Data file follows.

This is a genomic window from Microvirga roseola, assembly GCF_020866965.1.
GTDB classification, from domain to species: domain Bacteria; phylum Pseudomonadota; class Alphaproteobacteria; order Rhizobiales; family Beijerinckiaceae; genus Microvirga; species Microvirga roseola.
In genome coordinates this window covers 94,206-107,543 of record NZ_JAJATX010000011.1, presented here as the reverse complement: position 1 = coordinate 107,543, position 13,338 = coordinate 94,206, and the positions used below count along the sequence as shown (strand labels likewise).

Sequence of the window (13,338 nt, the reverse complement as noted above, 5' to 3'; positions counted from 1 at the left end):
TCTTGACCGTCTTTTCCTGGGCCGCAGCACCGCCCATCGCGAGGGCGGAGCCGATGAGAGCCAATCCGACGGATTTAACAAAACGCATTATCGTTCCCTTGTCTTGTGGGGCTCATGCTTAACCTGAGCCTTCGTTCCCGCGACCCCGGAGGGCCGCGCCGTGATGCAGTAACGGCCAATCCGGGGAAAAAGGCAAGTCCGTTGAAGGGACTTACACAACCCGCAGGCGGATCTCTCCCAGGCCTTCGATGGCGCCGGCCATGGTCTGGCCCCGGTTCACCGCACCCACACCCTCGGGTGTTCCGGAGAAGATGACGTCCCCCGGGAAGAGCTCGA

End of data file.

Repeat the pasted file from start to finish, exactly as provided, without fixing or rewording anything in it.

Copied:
This is a genomic window from Microvirga roseola, assembly GCF_020866965.1.
GTDB classification, from domain to species: domain Bacteria; phylum Pseudomonadota; class Alphaproteobacteria; order Rhizobiales; family Beijerinckiaceae; genus Microvirga; species Microvirga roseola.
In genome coordinates this window covers 94,206-107,543 of record NZ_JAJATX010000011.1, presented here as the reverse complement: position 1 = coordinate 107,543, position 13,338 = coordinate 94,206, and the positions used below count along the sequence as shown (strand labels likewise).

Sequence of the window (13,338 nt, the reverse complement as noted above, 5' to 3'; positions counted from 1 at the left end):
TCTTGACCGTCTTTTCCTGGGCCGCAGCACCGCCCATCGCGAGGGCGGAGCCGATGAGAGCCAATCCGACGGATTTAACAAAACGCATTATCGTTCCCTTGTCTTGTGGGGCTCATGCTTAACCTGAGCCTTCGTTCCCGCGACCCCGGAGGGCCGCGCCGTGATGCAGTAACGGCCAATCCGGGGAAAAAGGCAAGTCCGTTGAAGGGACTTACACAACCCGCAGGCGGATCTCTCCCAGGCCTTCGATGGCGCCGGCCATGGTCTGGCCCCGGTTCACCGCACCCACACCCTCGGGTGTTCCGGAGAAGATGACGTCCCCCGGGAAGAGCTCGA